In vivo biological behavior of a water-miscible fullerene: 14C labeling, absorption, distribution, excretion and acute toxicity. Chem Biol 2: 385-389

Department of Chemistry, Tokyo Institute of Technology, Japan.
Chemistry & Biology (Impact Factor: 6.65). 07/1995; 2(6):385-9. DOI: 10.1016/1074-5521(95)90219-8
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Water-soluble fullerenes have recently been shown to exhibit considerable in vitro biological activity including cytotoxicity, site-selective DNA cleavage and inhibition of HIV protease. To assess the potential of these compounds as drugs, studies on the in vivo behavior of fullerenes are needed. We therefore set out to synthesize a radiolabeled, water-soluble fullerene, in order to obtain data on the oral absorption, distribution and excretion of this class of compounds.
We synthesized a 14C-labeled water-soluble [60]fullerene using dipolar trimethylenemethane, which undergoes cycloaddition to [60]fullerene. When administered orally to rats, this compound was not efficiently absorbed and was excreted primarily in the feces. When injected intravenously, however, it was distributed rapidly to various tissues, and most of the material was retained in the body after one week. The compound was also able to penetrate the blood-brain barrier. Acute toxicity of the water-miscible fullerene was found to be quite low.
Although the water-soluble fullerenes (and possibly their simple metabolites) are not acutely toxic, they are retained in the body for long periods, raising concerns about chronic toxic effects. The fact that fullerenes distribute rapidly to many tissues suggests that they may eventually be useful to deliver highly polar drugs through membranes to a target tissue, however, and they may even have applications in the delivery of drugs to the brain. Recent advances in fullerene synthetic chemistry may also make it possible to control fullerene absorption/excretion profiles in the future.

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Available from: Shigeru Yamago, Sep 16, 2014
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    • "C 60 fullerenes, comprised of 60 carbon atoms configured as a hollow sphere, are candidate therapeutic agents because they exert multiple effects on the ischemic cascade (Chiang et al., 1995; Jin et al., 2000) and therefore, fullerene-derivatives might influence cerebral ischemia (Lin et al., 2002). When appropriately modified, fullerenes can pass the blood–brain barrier (Yamago et al., 1995). Fullerenols are hydroxylated fullerenes that are neuroprotective because they scavenge free radicals (Fig. S1 in the online-only data supplement) (Chiang et al., 1995). "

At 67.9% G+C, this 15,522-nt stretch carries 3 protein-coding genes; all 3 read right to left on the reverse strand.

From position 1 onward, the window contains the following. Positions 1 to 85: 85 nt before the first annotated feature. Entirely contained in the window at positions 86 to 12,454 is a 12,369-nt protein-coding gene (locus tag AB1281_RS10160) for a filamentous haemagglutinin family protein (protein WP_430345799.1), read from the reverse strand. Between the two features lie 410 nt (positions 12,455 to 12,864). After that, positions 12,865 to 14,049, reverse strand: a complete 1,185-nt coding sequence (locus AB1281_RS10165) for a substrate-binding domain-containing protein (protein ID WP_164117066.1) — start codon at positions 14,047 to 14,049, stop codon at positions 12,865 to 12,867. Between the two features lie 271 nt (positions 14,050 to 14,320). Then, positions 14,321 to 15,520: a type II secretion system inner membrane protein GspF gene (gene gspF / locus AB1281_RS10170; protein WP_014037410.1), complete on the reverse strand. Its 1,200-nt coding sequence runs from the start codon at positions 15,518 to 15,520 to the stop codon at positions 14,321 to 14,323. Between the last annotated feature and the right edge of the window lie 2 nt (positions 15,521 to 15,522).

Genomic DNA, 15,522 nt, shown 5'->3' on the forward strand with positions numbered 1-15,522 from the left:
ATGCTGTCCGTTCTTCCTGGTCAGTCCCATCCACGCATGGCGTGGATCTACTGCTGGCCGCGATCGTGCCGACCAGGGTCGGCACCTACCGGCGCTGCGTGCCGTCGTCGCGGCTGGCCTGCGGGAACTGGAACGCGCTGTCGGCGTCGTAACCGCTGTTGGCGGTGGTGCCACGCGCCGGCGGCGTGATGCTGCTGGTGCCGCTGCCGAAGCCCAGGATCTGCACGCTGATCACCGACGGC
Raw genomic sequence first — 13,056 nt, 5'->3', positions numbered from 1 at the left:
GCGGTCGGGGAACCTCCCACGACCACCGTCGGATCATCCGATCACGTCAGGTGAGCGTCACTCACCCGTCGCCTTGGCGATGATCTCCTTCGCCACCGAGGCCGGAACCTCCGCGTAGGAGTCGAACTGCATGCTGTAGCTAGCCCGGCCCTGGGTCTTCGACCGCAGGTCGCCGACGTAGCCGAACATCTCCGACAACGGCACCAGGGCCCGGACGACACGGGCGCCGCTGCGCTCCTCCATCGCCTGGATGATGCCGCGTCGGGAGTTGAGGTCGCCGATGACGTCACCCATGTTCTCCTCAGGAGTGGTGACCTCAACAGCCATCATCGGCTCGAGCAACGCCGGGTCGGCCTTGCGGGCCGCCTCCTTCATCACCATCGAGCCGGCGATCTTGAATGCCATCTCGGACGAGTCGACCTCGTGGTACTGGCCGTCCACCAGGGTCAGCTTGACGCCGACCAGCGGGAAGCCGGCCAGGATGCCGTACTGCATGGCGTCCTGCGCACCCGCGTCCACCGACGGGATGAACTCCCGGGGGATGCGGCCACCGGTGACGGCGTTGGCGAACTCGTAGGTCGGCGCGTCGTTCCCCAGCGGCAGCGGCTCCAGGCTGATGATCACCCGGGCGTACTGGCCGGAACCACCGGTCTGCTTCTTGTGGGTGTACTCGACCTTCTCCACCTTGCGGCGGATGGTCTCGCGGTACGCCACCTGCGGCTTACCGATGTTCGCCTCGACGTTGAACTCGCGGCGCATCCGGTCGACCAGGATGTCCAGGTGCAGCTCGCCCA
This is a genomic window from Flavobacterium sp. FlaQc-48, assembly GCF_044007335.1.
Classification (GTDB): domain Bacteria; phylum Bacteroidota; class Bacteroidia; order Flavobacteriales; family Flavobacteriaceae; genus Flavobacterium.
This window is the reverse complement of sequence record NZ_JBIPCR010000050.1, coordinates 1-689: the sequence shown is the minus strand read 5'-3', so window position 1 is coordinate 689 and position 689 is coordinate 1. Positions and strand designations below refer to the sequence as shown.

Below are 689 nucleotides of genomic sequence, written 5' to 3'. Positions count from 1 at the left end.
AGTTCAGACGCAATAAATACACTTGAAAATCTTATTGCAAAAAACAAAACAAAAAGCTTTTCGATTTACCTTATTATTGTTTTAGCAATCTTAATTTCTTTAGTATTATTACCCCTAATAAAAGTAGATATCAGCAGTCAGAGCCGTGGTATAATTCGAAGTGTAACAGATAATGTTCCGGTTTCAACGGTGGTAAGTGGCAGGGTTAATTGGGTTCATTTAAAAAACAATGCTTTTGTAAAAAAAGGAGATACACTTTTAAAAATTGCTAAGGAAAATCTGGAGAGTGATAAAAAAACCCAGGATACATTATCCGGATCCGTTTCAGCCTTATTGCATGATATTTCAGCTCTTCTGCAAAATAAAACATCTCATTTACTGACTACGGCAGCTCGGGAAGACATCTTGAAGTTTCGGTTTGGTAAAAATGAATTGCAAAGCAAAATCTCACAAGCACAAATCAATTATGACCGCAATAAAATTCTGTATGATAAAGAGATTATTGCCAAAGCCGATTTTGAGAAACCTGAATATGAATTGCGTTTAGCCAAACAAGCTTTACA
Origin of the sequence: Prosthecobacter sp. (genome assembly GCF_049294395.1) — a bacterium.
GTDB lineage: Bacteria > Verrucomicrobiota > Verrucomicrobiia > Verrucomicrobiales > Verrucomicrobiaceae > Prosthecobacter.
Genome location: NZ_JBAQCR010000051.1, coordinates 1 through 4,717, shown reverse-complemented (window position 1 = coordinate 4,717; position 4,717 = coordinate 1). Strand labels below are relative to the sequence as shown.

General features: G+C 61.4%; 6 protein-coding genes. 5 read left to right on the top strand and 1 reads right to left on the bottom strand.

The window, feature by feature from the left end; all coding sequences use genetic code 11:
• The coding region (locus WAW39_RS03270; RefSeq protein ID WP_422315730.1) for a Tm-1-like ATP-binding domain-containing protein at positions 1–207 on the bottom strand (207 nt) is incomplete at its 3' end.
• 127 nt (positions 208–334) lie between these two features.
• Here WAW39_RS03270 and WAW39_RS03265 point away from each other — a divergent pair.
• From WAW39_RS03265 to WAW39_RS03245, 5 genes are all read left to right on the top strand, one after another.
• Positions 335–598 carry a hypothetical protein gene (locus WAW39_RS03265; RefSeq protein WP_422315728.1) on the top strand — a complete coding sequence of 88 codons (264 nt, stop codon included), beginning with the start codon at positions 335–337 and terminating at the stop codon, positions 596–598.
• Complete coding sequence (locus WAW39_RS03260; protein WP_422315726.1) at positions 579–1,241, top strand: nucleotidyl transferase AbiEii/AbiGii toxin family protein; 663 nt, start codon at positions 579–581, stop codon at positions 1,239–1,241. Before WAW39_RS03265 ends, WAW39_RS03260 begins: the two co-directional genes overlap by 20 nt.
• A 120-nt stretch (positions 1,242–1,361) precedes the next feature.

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    ABSTRACT: Cerebral inflammation plays a crucial role in the pathophysiology of ischemic stroke and is involved in all stages of the ischemic cascade. Fullerene derivatives, such as fullerenol (OH-F) are radical scavengers acting as neuroprotective agents while glucosamine (GlcN) attenuates cerebral inflammation after stroke. We created novel glucosamine–fullerene conjugates (GlcN-F) to combine their protective effects and compared them to OH-F regarding stroke-induced cerebral inflammation and cellular damage. Fullerene derivatives or vehicle was administered intravenously in normotensive Wistar-Kyoto (WKY) rats and spontaneously hypertensive rats (SHR) immediately after transient middle cerebral artery occlusion (tMCAO). Infarct size was determined at day 5 and neurological outcome at days 1 and 5 after tMCAO. CD68- and NeuN-staining were performed to determine immunoreactivity and neuronal survival respectively. Cytokine and toll like receptor 4 (TLR-4) expression was assessed using quantitative real-time PCR. Magnetic resonance imaging revealed a significant reduction of infarct volume in both, WKY and SHR that were treated with fullerene derivatives. Treated rats showed an amelioration of neurological symptoms as both OH-F and GlcN-F prevented neuronal loss in the perilesional area. Cerebral immunoreactivity was reduced in treated WKY and SHR. Expression of IL-1β and TLR-4 was attenuated in OH-F-treated WKY rats. In conclusion, OH-F and GlcN-F lead to a reduction of cellular damage and inflammation after stroke, rendering these compounds attractive therapeutics for stroke.
    Experimental Neurology 01/2015; accepted. DOI:10.1016/j.expneurol.2015.01.005 · 4.70 Impact Factor
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    • "The released siRNA then bound to the RNA-induced silencing complex and cleaved the target mRNA, and the remaining TPFE was cleared from the lung cells and tissues. Although the eventual fate of the TPFE is unclear at this time, according to the pharmacokinetic studies of water-soluble fullerenes2627, majority must have been excreted into the urine and feces. "
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    Scientific Reports 05/2014; 4:4916. DOI:10.1038/srep04916 · 5.58 Impact Factor
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    • "The workers involved in the synthesis of SWCNTs may be exposed by unintentional hand to mouth transfer of nanomaterials. Yamago et al. (1995) reported that the major percentage of radiolabelled functionalized fullerenes were detected in the liver after administrated intravenously to rats. Their potential toxicological impacts are still a matter of investigation, and our actual knowledge on the effects of engineered nanosized contaminants on biological systems remains incomplete (Singh et al. 2009; Skocaj et al. "
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